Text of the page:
Para-cycling: the road to Rio for four women from Team USA
“Until I see my name in black and white on the list, I’m not going to Rio. You can’t take anything for granted.”
Those are the words of Jamie Whitmore, 2015 UCI World Champion in the para-cycling time trial. Over the last few years she has won several para-cycling world titles but never competed at the Paralympics. She is leaving no stone unturned in her quest to make the US team for Rio 2016.
Whitmore is one of four American women who spent nearly two weeks of November training at the UCI World Cycling Centre’s second para-cycling training camp of the year in Aigle, Switzerland.
“I don’t live near a track in the States. In fact this is only the fourth velodrome I’ve ridden in my life so it is fantastic to have these facilities to train on,” says the talented former professional triathlete and Xterra (off-road) Triathlon World Champion. Diagnosed with cancer of the leg in 2008, Whitmore fought for her life and survived, albeit minus her left gluteus, leaving her not just without muscle, but without a sciatic nerve and without full facility of her left foot.
Since then, running has been out of the question, but she is fast making a name for herself in the world of para-cycling. Her desire to compete in the Paralympics means making plenty of sacrifices, including long periods away from her husband and young twin boys. But as she points out: “I think when you sacrifice so much, it makes it all the more meaningful.
"I could never live with having to say to myself ‘what if I’d done this or that?’”
To make the USA team, the women need to be all-round athletes who can perform on the road and the track. No problem for this athlete who has won world titles on both in the C3 sports class. “I like the variety,” she laughs. “For Rio we are more or less expected to do both, although obviously someone who is a specialist in the 500m time trial on the track is going to be less competitive on the road.”
“They ask us to do it all,” adds her team-mate Megan Fisher, a C4 athlete. “That just goes to show what fit, all-round athletes we are!”
Fisher lost her foot in a car accident in 2002 and has since won multiple UCI World Championship titles as well as gold (individual time trial) and silver (individual pursuit) at the London 2012 Paralympics. She dearly wants to repeat the Paralympic experience and is juggling training with her full-time job as a physical therapist.
“It’s difficult because you put so much of your life on hold."
Some team members even uproot their families and give up their jobs to move to Colorado Springs or Boulder to train. You put so much on the line. But the more races we do and do well, the more chances we have of getting a spot.”
Although these women are competing to earn the right to race in Rio, they remain very much a team.
“We are always aware that we are competing for a spot, but we want our team mates to do well and we are always there for them,” says Shawn Morelli (C4), a US Army veteran who was injured in Afghanistan in 2007. In 2014 she was crowned UCI Para-cycling Road World Champion and winner of the 2014 UCI Para-cycling Road World Cup. This year she successfully defended her road world title, and also won two medals at the UCI Para-cycling Track World Championships.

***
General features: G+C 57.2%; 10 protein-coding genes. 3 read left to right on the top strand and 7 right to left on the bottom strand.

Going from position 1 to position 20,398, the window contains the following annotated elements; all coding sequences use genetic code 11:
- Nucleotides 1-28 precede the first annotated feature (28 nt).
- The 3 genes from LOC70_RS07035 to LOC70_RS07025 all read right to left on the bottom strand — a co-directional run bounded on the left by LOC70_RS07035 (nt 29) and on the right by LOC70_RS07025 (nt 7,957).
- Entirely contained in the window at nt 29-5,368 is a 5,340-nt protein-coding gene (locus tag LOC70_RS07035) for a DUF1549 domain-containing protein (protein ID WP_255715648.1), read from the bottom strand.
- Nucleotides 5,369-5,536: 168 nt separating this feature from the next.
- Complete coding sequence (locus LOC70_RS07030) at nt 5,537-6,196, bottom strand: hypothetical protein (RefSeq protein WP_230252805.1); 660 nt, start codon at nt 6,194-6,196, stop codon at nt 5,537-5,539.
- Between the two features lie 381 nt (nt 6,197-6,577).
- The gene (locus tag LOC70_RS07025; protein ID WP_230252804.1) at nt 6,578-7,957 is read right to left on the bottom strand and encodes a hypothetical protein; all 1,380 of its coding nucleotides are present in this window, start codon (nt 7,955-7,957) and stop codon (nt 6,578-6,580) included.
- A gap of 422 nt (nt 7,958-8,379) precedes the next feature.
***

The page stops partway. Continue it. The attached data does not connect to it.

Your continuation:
While she would very much like to repeat these successes next year, her main aim is Rio 2016, and that means USA’s selection events for track in February and road in July.
Jennifer Schuble (C5), who suffered two traumatic brain injuries in two separate accidents and was then diagnosed with multiple sclerosis in 2004, is probably the most experienced of the four Americans who took part in the UCI WCC training camp. She already has five Paralympic medals to her name, including one gold, from Beijing 2008 and London 2012. After the training camp, she left Europe earlier than her team-mates to get back to her full time job as an engineer for Mercedes Benz.
Indeed, all these Elite athletes lead incredibly full lives outside their sport. They are high achievers and all were involved in college sports – tennis, soccer, athletics - before their accidents.
That sporting culture in schools is one of the reasons, according to Whitmore, that the USA’s para-cycling team is so strong: “Our country puts so much into women’s sport and nurtures children from a young age,” she says.
Rising level of para-cycling worldwide
Despite the strength of the USA women’s team, which is ranked the best in the world, its athletes face increasingly stiff competition from other nations on the international circuit. The level of racing has undeniably increased all over the world, and continues to do so.
The two para-cycling training camps organised at the UCI World Cycling Centre this year were in high demand with around half of the applicants having to be turned down for the November camp due to a limited number of places.
Ian Lawless, US Paralympics’ Cycling High Performance Director, jumped at the chance to send some of his athletes: “Track competition in para-cycling is getting fiercer every year. The coaching staff at the UCI World Cycling Centre, led by Frédéric Magné, is considered the world’s best. We felt our athletes could learn new ideas at the camp, particularly from coaches they don’t normally work with who may have fresh perspective on their strengths and weaknesses. In addition, it’s a great opportunity to get track time at a world class facility before the para-cycling track season gets fully underway.”